How difficult can it be to send a letter to County Cork in Ireland?
Flor McCarthy of McCarthy & Co, Solicitors, in Clonakilty, Co. Cork is a marketing wizard when it comes to legal services. We sent him payment for a book he had mailed to us at our request.
But the Euro notes we posted to him did not arrive. And still they never arrived.
He probably thought this was a standard trick employed by Scottish solicitors; we thought someone must have intercepted and pocketed our cash payment (of course, embarrassingly, a method of payment we would never advise anyone else to use).
Fortunately, Flor did eventually receive his money, which had gone on a round-the-world trip in the meantime. The envelope bore the stamp “Missent to Korea”.
Who knew you could get a ink stamp that says that? (We’re now thinking of getting one for the office).
Sometimes “simple” things can become complicated. Personal injury claims can be complicated but, for the purposes of this article, we are going to try and make them simple.
We will set out the basic steps involved in making a personal injury compensation claim in Scotland.
Here they are, with links to other articles on this website which will help you add flesh to these bare bones:
- Intimate the claim: You send an intimation of claim letter to the other side, calling on them to accept responsibility for your accident and to make proposals to compensate you for your injuries and other losses.
- Insurers’ time to investigate the claim: The other side (or their insurers, if they have them) typically have about 3 months within which to investigate your claim and let you know whether they will deal with your claim. In some cases, a compulsory protocol sets that period of time. Nevertheless, 3 months is a good rule of thumb for what is a reasonable length of time for this stage.
- Will they settle your claim or not? – You find out whether liability is to be admitted or not – i.e. whether they will settle your claim voluntarily. If they will, you can continue to negotiate with them; if they won’t, you will have to decide whether or not to raise a court action so as to keep going with your claim.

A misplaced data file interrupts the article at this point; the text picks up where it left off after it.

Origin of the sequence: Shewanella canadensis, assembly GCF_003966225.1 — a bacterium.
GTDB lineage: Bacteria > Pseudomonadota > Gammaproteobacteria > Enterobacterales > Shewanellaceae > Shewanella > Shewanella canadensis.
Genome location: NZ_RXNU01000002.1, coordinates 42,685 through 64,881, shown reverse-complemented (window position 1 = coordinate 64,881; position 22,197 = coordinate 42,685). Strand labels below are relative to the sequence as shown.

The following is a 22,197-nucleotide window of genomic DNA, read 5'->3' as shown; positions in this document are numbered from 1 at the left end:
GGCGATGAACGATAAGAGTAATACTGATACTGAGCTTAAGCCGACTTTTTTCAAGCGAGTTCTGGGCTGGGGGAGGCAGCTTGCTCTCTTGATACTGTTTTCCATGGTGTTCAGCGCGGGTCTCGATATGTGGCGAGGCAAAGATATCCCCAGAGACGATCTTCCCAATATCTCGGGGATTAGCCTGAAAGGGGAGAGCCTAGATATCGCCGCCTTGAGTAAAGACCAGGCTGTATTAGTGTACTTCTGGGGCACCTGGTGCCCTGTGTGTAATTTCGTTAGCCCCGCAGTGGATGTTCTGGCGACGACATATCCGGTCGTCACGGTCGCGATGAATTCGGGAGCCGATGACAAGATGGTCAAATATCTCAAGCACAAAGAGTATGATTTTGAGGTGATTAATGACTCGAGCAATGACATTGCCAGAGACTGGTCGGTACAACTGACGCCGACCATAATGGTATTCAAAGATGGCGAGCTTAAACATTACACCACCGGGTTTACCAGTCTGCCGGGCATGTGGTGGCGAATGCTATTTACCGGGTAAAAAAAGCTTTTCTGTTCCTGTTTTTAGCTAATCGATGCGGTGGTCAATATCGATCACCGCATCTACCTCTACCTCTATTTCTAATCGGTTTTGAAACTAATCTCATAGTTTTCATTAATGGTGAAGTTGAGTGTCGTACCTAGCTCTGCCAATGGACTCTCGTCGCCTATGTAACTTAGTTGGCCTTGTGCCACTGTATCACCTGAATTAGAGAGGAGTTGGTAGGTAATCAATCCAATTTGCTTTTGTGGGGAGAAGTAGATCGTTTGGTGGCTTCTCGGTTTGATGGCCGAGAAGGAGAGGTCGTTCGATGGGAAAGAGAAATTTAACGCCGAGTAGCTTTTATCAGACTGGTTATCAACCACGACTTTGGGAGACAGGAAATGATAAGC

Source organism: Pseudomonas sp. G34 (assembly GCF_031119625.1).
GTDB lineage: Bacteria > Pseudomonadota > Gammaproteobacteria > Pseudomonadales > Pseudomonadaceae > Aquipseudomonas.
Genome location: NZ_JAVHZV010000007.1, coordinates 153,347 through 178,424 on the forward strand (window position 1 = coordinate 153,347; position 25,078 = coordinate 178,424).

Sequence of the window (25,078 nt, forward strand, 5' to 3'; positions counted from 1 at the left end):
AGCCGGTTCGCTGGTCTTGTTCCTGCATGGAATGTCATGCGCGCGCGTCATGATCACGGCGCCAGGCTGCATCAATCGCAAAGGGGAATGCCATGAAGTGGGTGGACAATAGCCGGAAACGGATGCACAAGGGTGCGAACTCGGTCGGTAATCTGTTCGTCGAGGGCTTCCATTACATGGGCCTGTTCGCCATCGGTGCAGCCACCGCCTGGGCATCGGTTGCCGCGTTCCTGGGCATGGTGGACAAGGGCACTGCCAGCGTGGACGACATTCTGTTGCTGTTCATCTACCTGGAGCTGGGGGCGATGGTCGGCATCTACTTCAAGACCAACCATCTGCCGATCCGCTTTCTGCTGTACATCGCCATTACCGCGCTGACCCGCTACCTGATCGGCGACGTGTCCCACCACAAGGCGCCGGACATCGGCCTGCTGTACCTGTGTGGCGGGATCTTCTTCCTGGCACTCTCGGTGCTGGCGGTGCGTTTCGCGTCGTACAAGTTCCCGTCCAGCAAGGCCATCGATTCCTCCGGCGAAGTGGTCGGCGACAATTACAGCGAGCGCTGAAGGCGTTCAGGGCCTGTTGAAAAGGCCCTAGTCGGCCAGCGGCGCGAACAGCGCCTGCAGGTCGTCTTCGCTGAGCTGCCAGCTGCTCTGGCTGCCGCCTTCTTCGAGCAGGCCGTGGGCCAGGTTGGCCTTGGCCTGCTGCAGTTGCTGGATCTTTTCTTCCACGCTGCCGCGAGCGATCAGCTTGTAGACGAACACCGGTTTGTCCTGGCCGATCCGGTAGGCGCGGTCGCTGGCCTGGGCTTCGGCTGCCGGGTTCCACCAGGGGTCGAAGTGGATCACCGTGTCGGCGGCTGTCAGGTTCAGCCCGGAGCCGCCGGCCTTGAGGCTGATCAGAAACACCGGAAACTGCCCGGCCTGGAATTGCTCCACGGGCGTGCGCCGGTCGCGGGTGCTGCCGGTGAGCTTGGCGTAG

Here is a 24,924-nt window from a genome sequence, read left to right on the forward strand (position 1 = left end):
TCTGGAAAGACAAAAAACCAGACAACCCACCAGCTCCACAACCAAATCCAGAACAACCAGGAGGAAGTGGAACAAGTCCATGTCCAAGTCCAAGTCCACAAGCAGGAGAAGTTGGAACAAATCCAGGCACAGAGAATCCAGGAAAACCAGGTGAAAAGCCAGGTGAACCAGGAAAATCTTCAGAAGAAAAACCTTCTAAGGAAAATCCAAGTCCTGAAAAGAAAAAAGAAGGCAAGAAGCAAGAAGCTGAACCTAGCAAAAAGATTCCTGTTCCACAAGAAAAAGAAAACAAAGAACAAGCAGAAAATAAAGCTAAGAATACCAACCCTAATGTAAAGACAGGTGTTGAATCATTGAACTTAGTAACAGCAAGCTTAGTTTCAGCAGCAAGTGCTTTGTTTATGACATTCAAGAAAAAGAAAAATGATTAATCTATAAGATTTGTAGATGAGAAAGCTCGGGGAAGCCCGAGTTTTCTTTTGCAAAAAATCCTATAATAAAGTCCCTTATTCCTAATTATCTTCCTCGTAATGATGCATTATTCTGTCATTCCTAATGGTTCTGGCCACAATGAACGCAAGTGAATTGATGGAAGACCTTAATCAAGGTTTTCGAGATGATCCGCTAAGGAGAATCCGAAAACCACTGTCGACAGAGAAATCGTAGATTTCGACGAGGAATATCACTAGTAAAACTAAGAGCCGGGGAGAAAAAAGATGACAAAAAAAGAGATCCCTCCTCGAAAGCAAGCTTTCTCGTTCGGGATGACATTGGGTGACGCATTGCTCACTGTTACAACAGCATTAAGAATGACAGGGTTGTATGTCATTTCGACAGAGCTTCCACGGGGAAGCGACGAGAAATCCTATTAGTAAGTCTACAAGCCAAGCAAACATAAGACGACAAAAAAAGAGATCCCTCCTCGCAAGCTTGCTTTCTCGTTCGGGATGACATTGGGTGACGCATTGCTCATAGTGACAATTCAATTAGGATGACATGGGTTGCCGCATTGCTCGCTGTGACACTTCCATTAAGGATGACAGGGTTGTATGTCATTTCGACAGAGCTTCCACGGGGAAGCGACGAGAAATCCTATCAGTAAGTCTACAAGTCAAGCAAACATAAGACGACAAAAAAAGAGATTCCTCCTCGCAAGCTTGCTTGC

- Getting medical evidence together: Whether your claim is having to go to court at this point or not, you will need to get some medical evidence if you are going to be able to put a value you on your injuries (and the rest of your claim). In all but the most minor injury cases, it is best to get a report from a specialist doctor. They will need to see your relevant medical records as well as examine you.
- Finalising the claim by agreement: In the “negotiated settlement” scenario, you will use the medical report to help you place a value on your claim and then put that to the insurers. Typical elements of such a claim under Scots Law would include: pain and suffering for your injuries (solatium); wage loss (past and maybe future too); services; and miscellaneous expenses. In the “court action” scenario, provided time allows, you would get your medical evidence in place first – before raising the action – because it often takes longer than you expect and that can create timing problems with the timetable for a court action, if you raise the court action first of all.
- Will you have to raise a court action? – Even if the insurers have agreed to negotiate settlement in your case, you might still end up needing a court action if you cannot agree on the value of the claim. If liability is denied, you will need to raise a court action anyway. That’s when you get your court writ warranted and you serve it by some form of registered post, hoping it does not end up in Korea. Even if you have to raise proceedings, your claim may well settle by negotiation (some call it “litigotiation”) before it gets to a hearing at which you have to give evidence as a witness. Most injured people are keen to avoid having to appear in court – though that may not be you.
For the purposes of this article, we split a personal injury claim into six steps (though you might not need all of them):
- First, tell the other party about your claim.
- Second, give them and their insurers the chance to investigate and decide whether they accept responsibility to pay compensation to you.
- Third, find out if you’ll need to raise a court action or not.
- Fourthly, get your medical evidence so you can value your injuries and all other parts of your claim.
- Fifthly, negotiate settlement if you can, without a court action.
- Sixthly, if you’re not going to get a reasonable settlement by negotiation alone, raise a court action – still hoping for an agreed settlement but preparing your case fully, to be decided by the court if necessary.
How we can help
We hope it was some help that we broke this down into 6 steps to making a personal injury claim in Scotland.
Should you think a free case assessment is something which would be useful to you – and that we would be local solicitors from your point of view – please send us a Free Online Enquiry.
The sooner someone gets started on the process of investigation and analysis of your claim, the better.